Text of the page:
"In a traditional corneal transplant, the central part of the cornea is removed and a donor cornea is sutured in its place. Image courtesy of Dr. Edward Holland, University of Cincinnati.
Ten years after a transplant, a cornea fro"...
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Isopto Hyoscine Patient Information including How Should I Take
In this Article
- What is scopolamine ophthalmic (Isopto Hyoscine)?
- What are the possible side effects of scopolamine ophthalmic (Isopto Hyoscine)?
- What is the most important information I should know about scopolamine ophthalmic (Isopto Hyoscine)?
- Who should not use scopolamine ophthalmic (Isopto Hyoscine)?
- How should I use scopolamine ophthalmic (Isopto Hyoscine)?
- What happens if I miss a dose (Isopto Hyoscine)?
- What happens if I overdose (Isopto Hyoscine)?
- What should I avoid while using scopolamine ophthalmic (Isopto Hyoscine)?
- What other drugs will affect scopolamine ophthalmic (Isopto Hyoscine)?
- Where can I get more information?
Who should not use scopolamine ophthalmic (Isopto Hyoscine)?
Do not use scopolamine ophthalmic if you have glaucoma that is not being treated.
Scopolamine ophthalmic eye drops contain a preservative (benzalkonium chloride), so do not wear soft contact lenses when the eye drops are being inserted.
Scopolamine ophthalmic is in the FDA pregnancy category C. This means that it is not known whether scopolamine ophthalmic will harm an unborn baby. Do not use this medication without first talking to your doctor if you are pregnant.
Scopolamine ophthalmic passes into breast milk in small quantities. Its effects on a nursing baby are unknown. Do not use scopolamine ophthalmic without first talking to your doctor if you are breast-feeding a baby.
If you are over 65years of age, there is a greater chance that you have increased pressure in your eyes. Scopolamine ophthalmic may worsen this condition. Your doctor will need to monitor this.
Scopolamine ophthalmic may cause unusual reactions in children and infants since they may be more susceptible to the side effects. Use extra caution when scopolamine ophthalmic is being used on a child.
How should I use scopolamine ophthalmic (Isopto Hyoscine)?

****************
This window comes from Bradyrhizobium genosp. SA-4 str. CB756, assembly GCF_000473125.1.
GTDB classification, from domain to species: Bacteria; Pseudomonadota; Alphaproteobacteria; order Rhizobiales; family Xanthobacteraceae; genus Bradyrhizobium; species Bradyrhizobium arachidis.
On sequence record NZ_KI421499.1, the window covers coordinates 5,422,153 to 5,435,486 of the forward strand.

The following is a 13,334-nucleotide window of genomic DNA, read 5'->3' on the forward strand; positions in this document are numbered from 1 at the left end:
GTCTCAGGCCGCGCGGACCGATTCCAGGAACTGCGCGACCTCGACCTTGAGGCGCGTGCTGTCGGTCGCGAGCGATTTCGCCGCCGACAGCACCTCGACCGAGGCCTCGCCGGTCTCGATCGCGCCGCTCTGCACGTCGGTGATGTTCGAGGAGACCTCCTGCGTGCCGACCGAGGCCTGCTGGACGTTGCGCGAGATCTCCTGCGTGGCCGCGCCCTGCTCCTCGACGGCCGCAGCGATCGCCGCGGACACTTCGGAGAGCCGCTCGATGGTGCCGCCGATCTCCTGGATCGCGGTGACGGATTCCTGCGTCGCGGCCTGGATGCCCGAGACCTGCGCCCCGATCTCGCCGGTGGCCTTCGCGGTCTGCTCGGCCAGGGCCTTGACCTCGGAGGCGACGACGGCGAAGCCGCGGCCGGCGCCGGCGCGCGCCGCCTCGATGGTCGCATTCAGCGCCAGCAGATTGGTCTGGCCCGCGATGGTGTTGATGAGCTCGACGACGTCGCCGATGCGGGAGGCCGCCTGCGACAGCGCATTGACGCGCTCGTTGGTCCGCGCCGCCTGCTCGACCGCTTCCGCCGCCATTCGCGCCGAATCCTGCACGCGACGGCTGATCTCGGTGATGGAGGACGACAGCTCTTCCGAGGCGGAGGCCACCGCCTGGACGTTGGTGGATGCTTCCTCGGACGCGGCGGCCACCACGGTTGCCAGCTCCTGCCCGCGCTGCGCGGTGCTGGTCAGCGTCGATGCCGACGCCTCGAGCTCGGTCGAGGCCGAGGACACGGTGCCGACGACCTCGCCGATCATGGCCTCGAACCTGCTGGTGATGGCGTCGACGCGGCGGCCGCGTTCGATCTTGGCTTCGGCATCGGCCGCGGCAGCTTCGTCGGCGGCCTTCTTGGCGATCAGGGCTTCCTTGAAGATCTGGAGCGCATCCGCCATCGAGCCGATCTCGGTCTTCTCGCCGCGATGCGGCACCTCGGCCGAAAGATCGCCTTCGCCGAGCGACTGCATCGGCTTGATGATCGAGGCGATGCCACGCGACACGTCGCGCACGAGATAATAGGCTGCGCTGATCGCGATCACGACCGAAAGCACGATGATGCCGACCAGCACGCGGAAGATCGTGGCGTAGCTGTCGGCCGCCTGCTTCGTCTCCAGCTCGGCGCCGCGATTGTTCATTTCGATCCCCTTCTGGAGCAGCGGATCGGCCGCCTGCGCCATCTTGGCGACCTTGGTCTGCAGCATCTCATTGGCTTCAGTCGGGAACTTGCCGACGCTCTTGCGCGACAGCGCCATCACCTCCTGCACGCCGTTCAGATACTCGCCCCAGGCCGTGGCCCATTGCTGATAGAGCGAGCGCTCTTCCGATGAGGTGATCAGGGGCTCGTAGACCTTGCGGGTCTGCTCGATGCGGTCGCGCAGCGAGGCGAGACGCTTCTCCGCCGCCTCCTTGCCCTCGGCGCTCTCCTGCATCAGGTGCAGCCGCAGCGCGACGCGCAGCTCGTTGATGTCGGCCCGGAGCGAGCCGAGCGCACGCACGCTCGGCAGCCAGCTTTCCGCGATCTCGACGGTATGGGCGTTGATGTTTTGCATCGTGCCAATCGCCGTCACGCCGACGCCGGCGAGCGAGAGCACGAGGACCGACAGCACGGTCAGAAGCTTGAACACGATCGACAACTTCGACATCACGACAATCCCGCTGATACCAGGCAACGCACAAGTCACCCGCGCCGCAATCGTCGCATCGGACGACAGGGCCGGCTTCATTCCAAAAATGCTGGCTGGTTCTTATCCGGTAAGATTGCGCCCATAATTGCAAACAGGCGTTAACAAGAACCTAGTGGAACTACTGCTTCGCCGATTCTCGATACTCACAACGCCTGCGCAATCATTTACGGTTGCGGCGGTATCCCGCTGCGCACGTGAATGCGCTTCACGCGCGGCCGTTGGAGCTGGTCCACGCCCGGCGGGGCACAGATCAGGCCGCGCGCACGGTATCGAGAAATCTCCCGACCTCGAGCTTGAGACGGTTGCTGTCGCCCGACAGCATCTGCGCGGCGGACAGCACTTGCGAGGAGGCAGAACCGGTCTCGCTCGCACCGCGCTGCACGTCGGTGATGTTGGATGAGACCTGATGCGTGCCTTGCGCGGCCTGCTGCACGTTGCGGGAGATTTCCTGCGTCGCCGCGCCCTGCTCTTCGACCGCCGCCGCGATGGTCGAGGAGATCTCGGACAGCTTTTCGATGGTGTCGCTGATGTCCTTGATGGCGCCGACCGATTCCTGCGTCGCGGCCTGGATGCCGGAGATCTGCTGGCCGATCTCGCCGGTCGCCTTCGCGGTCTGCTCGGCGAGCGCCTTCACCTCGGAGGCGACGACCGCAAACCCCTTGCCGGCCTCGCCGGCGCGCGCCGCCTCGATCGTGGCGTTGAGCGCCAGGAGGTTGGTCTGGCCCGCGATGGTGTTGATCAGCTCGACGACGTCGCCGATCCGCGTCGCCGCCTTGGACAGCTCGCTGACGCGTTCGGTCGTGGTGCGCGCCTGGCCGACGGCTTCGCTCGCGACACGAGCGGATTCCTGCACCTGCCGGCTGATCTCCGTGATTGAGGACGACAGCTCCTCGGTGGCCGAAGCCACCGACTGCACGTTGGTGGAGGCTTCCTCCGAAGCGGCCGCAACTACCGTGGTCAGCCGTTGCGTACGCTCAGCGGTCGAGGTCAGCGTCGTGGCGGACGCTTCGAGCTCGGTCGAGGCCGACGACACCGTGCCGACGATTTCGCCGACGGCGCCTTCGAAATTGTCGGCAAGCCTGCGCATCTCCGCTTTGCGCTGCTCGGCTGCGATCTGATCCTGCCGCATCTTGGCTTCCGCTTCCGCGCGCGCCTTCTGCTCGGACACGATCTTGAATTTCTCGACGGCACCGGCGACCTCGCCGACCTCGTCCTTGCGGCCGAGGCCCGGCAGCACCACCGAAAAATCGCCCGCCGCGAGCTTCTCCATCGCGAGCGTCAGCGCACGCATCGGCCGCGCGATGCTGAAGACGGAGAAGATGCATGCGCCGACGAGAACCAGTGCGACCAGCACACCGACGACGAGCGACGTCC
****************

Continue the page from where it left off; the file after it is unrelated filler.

Use scopolamine ophthalmic eye drops exactly as directed by your doctor. If you do not understand these instructions, ask your doctor, pharmacist, or nurse to explain them to you.
Wash your hands before and after using your eye drops.
To apply the eye drops:
- Tilt your head back slightly and pull down on your lower eyelid. Position the dropper above your eye. Look up and away from the dropper. Squeeze out a drop and close your eye. Apply gentle pressure to the inside corner of your eye (near your nose) for 1 to 3 minutes to prevent the liquid from draining down your tear duct. If you are using more than one drop in the same eye or drops in both eyes, repeat the process with about 5 minutes between drops.
Do not touch the dropper to any surface, including your eyes or hands. The dropper is sterile. If it becomes contaminated, it could cause an infection in your eye.
Do not use any eye drop that is discolored or has particles in it.
Store scopolamine ophthalmic at room temperature away from moisture and heat. Keep the bottle properly capped.
Additional Isopto Hyoscine Information
- Isopto Hyoscine Drug Interactions Center: scopolamine hbr opht
- Isopto Hyoscine Side Effects Center
- Isopto Hyoscine Overview including Precautions
- Isopto Hyoscine FDA Approved Prescribing Information including Dosage
Isopto Hyoscine - User Reviews
Isopto Hyoscine User Reviews
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Report Problems to the Food and Drug Administration
You are encouraged to report negative side effects of prescription drugs to the FDA. Visit the FDA MedWatch website or call 1-800-FDA-1088.
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